Detective Inspector Scott Beard, who led the the inquiry into the murder of British backpacker Grace Millane, described the horrific narrative of the case as “like reading a novel”; and on Friday the drama that has played out in New Zealand over the past 15 months reached its grim conclusion.
For the 28-year-old New Zealand man who strangled Millane there was life behind bars with a non-parole period of 17 years. By then he will be a middle-aged man.
There will also be intensive psychology and rehabilitation for the pathological liar labelled “high risk” in his sentencing report, a man estranged from his family, and who lived out a fantasy existence on Tinder, culminating in the “depraved” murder of Millane. His identity remains suppressed, a not uncommon practice in the country of just five million people.
The man’s demeanour throughout the trial was one of indifference, which broke only briefly on Friday when the Millane family read out their victim impact statements via videolink from Britain. Then, the killer lowered his head into his hands, massaged his forehead, and began to cry. He has maintained his innocence throughout.
But the real life sentence is the one that will be borne by Millane’s family. On Friday morning her brother Declan told the court that the ordeal had left them broken and destroyed.
“I will simply miss my sister for the rest of my life and this pain will never go away,” he said, using tissues to wipe the tears from his eyes. “It’s tough to carry on life as normal after the destruction of our family … how do you carry on?” he said, addressing his sister’s killer.
Millane, 22, from Essex, arrived in New Zealand in November 2018 as part of a round-the-world trip. She died by manual strangulation on 2 December during sex in the man’s hotel apartment in central Auckland. The pair had met on the dating app Tinder and, according to Millane’s excited text messages to a friend: they “clicked”.
After Millane’s death, the man watched hardcore pornography and took intimate photographs of her corpse, before embarking on another Tinder date with a different woman at a different Auckland bar. The next day he squeezed Millane’s body into a suitcase and buried her in the Waitakere ranges, a bushland area 45 minutes west of New Zealand’s largest city. He also purchased cleaning products and attempted to systematically hide and destroy evidence, as well as Googling “rigor mortis” “flesh-eating birds” and “hottest fire”.
Millane’s remains were found by police a week after she died, when her killer blamed rough sex gone wrong – a defence that later failed him in court. It was a week spent “in a living nightmare” for the Millane family, and a week in which New Zealanders – including the prime minister – hoped and prayed for Millane’s safe return. Mass candlelight vigils, thousands strong, were held in her honour, one of which father David Millane attended.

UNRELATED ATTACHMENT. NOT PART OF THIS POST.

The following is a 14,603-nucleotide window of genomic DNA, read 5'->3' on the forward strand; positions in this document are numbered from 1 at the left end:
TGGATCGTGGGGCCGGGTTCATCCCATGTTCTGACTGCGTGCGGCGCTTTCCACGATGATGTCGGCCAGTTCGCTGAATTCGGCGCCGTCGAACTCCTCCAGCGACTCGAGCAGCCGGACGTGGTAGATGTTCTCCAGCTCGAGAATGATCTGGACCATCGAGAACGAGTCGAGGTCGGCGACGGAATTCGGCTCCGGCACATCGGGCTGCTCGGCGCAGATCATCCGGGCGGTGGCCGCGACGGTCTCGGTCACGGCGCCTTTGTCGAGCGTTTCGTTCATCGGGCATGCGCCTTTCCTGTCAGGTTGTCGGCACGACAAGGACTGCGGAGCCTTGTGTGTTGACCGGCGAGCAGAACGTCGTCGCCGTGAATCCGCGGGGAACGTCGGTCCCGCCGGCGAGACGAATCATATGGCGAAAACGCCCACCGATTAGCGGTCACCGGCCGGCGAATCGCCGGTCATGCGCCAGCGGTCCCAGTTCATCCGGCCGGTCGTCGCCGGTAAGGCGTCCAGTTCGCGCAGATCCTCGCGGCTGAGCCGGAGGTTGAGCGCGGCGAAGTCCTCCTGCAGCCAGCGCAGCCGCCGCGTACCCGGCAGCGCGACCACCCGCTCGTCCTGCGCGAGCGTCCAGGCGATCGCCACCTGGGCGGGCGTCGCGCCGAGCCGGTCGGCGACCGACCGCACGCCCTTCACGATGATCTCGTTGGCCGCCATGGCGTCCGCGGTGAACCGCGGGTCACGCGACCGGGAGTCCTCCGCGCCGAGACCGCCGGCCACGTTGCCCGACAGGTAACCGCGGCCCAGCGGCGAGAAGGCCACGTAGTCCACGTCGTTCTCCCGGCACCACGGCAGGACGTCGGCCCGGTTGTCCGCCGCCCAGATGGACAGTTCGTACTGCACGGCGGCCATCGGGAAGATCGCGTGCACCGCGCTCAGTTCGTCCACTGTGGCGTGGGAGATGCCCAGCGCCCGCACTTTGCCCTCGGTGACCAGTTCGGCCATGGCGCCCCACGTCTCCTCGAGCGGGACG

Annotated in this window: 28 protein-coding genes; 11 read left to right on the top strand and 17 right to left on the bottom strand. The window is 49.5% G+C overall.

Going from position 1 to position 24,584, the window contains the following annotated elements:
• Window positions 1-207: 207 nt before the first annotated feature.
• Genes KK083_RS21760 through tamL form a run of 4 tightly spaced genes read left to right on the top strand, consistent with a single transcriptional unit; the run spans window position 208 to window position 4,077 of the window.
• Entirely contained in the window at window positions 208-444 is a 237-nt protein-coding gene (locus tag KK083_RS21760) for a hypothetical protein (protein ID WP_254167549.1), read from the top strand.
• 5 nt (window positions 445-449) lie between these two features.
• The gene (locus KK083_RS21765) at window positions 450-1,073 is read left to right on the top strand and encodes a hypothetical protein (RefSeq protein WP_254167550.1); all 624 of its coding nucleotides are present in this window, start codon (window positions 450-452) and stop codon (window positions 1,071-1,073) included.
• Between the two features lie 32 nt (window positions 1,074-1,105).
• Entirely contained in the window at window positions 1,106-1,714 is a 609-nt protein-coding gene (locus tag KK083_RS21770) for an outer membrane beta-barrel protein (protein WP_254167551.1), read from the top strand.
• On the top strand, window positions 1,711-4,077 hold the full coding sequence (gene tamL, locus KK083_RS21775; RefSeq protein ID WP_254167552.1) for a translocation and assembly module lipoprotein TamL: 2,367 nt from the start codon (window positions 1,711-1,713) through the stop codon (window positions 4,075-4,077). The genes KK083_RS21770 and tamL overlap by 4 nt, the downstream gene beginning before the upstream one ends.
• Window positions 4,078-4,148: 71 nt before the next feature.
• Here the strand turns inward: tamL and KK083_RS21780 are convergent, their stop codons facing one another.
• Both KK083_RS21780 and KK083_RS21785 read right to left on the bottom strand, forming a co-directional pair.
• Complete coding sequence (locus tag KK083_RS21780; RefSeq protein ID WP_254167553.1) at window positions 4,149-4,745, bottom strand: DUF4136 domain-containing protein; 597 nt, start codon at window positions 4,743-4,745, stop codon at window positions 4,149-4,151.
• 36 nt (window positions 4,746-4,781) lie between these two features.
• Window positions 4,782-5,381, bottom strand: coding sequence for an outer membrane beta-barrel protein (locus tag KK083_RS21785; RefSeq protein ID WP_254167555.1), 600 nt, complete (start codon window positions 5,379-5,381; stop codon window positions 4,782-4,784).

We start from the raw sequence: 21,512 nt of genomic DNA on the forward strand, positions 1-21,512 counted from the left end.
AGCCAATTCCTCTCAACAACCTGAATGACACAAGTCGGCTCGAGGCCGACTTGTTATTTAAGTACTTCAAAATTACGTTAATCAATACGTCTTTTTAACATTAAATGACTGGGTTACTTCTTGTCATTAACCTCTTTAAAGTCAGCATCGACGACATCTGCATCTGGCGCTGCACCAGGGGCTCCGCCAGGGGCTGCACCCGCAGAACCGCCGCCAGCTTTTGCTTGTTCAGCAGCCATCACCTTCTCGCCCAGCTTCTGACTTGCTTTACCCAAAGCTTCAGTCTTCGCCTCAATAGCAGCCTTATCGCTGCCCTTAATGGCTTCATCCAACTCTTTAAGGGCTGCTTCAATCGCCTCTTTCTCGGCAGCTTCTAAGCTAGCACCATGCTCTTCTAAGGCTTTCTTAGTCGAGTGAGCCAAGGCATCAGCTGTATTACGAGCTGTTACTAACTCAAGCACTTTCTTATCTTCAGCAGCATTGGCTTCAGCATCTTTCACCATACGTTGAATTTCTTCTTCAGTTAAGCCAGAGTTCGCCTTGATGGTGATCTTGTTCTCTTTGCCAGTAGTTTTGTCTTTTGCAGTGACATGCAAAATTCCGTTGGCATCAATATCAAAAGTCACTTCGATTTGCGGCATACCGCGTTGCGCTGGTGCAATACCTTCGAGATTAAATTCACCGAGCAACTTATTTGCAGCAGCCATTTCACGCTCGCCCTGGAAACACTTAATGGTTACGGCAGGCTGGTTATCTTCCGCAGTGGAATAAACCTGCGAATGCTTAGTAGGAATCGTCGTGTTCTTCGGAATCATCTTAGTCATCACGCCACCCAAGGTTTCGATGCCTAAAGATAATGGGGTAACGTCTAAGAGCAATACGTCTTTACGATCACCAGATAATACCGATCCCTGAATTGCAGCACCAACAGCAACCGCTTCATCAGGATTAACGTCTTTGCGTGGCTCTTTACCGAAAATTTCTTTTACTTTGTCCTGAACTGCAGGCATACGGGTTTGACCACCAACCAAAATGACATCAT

Mother Gillian Millane, who told the court on Friday that losing Grace had made her suicidal, said she could not, and had no interest in, ever forgiving her daughter’s killer – a daughter she described as her “very best friend”.
“No life sentence you receive today will match my life sentence without my Grace,” Gillian said. “You took it upon yourself to murder my beautiful Grace – an innocent girl. You ripped a hole in our hearts.”
Just as the police who worked on the case for 15 months struggled to believe it at times, so did New Zealanders. The case shook the country, and led many of its citizens – women, mostly – to question the assumption that it is a safe place. It also left some young women openly fearful of dating apps and casual sex, and circumspect about how bold – or vulnerable – they really can be.
Justice Simon Moore, who oversaw the murder trial, drove home this point, saying Millane’s age, diminutive stature and status as a lone traveller in a foreign country made her unquestionably “vulnerable” in his eyes – a state her killer took advantage of.
Crown prosecutor Brian Dickey described the Millane murder as “unique” in New Zealand, in its “personalised” method, morbid aftermath and the wider ramifications that tore through the community.
“This case has had a profound impact on young women in New Zealand and how safe they feel with men, or not.”
Beard said he had never before worked on a case that had such international impact, and said the “rough sex” defence used by the killer “repeatedly re-victimises the victim, and their family”. It had been cruel and unfair that Millane’s sexual history and private life were exposed before the court, the public, and her parents, who were in attendance for the full three weeks in November, he said.
“Strangling someone for five to 10 minutes until they die is not rough sex,” said Beard after the sentencing.
Justice Moore was similarly unequivocal, labelling the crime as “cold-blooded”, “callous” and “depraved”.
“Your actions reveal a complete disregard for your victim” Moore said.
Back home in Essex, the Millane family are now slowly inching towards closure, and rebuilding lives in which at least three members have revealed shredded mental and physical health.
Victoria Millane – Grace’s sister-in-law – often visits the graveyard where Millane is buried. Victoria married Grace’s brother Michael last year, in a ceremony where Grace was meant to be her bridesmaid. Instead, Victoria told the court, a photo of Grace stood in her place beside the altar.
“Grace became the little sister I always longed for,” Victoria told the court via videolink, sobbing. “I often dream about Grace and seeing her again, hoping I will wake from this nightmare.”
“You,” she said, addressing Millane’s killer, and staring into the Skype camera. “Can never be forgiven”.